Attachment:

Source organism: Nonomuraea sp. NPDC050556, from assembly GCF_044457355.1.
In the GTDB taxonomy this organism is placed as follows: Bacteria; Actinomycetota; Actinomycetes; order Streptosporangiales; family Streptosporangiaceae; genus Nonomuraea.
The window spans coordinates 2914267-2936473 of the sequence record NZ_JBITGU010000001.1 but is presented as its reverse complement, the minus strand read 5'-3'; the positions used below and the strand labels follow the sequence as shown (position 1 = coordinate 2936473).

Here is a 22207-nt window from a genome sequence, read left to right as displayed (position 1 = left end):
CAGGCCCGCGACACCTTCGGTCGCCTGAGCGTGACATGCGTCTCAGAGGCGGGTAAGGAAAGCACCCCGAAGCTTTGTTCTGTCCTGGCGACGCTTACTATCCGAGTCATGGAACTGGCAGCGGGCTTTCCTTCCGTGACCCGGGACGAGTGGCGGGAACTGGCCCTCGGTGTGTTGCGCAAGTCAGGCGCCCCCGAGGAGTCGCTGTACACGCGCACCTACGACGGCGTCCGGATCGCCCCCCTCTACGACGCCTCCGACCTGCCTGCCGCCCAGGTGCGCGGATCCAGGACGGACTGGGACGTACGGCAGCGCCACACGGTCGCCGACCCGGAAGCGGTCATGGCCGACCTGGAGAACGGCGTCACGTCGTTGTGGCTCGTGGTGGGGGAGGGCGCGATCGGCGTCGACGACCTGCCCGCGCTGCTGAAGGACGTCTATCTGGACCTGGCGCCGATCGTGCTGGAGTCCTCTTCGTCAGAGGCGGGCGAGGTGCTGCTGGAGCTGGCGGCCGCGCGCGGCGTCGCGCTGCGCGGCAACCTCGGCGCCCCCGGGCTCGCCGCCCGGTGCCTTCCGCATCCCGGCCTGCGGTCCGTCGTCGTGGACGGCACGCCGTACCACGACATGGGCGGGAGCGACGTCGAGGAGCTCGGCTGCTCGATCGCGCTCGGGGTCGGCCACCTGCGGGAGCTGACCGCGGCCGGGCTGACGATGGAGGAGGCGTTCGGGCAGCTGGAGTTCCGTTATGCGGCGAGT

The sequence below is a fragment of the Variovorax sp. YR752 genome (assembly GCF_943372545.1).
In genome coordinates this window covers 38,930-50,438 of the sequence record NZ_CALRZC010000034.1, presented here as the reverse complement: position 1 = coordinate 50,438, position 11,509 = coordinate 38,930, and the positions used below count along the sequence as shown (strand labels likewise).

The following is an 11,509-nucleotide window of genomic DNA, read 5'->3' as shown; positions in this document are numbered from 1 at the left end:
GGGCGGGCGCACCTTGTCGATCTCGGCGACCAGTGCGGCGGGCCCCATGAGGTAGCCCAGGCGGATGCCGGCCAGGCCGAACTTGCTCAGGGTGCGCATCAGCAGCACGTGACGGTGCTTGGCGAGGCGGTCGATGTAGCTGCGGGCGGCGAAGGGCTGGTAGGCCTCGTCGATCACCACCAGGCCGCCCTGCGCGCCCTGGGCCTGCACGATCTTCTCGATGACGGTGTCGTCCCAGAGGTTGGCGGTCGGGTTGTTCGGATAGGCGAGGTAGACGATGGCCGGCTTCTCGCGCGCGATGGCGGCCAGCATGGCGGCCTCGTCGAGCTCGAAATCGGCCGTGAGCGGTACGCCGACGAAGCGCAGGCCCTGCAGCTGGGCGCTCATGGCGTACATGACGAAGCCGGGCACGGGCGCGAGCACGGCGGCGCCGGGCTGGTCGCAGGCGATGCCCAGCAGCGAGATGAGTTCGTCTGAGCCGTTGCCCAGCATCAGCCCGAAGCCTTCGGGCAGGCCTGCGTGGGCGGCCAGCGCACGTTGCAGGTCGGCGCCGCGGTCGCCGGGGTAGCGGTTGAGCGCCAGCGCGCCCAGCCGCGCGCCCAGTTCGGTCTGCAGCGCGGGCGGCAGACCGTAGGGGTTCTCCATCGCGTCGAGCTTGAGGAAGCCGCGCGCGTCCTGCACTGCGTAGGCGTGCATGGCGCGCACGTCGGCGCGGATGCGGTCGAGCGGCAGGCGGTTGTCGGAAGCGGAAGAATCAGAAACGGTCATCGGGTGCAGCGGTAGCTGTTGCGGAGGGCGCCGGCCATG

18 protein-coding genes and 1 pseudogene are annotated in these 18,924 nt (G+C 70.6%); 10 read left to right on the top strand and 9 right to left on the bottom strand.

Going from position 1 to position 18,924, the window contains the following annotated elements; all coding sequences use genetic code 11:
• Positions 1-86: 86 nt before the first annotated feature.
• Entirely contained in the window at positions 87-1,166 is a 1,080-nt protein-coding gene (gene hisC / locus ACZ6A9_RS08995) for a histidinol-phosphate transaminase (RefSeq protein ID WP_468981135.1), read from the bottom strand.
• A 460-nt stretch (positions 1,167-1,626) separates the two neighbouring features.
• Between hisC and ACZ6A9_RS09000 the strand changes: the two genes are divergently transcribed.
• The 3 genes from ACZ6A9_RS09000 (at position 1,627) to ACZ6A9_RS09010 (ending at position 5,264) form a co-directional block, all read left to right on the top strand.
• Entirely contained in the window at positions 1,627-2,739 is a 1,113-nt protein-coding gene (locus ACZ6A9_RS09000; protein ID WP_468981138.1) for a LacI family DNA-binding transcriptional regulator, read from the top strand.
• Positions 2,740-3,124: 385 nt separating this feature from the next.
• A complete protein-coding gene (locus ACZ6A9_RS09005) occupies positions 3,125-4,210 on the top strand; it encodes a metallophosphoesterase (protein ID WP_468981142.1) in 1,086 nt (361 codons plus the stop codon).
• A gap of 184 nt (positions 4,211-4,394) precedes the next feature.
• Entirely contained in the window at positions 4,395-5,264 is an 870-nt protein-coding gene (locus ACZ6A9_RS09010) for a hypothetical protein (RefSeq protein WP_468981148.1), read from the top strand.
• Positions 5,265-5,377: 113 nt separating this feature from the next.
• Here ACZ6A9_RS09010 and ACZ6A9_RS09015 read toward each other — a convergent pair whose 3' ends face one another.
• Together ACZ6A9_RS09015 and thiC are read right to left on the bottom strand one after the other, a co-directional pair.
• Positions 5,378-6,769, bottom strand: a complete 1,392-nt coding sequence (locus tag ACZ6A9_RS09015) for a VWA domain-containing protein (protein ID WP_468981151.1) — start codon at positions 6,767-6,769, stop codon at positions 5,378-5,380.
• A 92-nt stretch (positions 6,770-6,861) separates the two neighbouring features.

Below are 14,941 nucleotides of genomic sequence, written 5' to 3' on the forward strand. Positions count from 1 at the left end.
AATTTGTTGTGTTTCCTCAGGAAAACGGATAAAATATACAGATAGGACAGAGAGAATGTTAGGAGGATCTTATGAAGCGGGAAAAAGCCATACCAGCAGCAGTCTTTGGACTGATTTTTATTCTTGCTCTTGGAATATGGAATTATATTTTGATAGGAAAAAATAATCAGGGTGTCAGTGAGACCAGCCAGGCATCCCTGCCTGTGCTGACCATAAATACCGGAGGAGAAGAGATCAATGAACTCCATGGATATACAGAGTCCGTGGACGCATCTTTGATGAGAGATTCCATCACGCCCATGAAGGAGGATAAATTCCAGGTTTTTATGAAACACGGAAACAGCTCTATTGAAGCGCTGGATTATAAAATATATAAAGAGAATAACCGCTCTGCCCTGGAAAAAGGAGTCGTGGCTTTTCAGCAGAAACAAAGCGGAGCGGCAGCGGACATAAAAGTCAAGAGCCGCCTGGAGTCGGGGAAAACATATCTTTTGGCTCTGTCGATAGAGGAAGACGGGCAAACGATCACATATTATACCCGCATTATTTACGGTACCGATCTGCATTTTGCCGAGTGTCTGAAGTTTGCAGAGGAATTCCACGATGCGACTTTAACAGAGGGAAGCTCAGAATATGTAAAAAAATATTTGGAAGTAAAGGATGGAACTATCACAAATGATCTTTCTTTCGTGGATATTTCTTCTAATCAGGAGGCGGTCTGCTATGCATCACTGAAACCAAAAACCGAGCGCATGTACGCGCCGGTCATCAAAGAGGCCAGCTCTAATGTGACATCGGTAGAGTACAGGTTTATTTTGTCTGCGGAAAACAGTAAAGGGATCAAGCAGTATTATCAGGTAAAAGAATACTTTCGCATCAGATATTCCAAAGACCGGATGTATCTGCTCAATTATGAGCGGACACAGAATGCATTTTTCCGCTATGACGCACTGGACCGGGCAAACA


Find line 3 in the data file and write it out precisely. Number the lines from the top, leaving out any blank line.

The window spans coordinates 2914267-2936473 of the sequence record NZ_JBITGU010000001.1 but is presented as its reverse complement, the minus strand read 5'-3'; the positions used below and the strand labels follow the sequence as shown (position 1 = coordinate 2936473).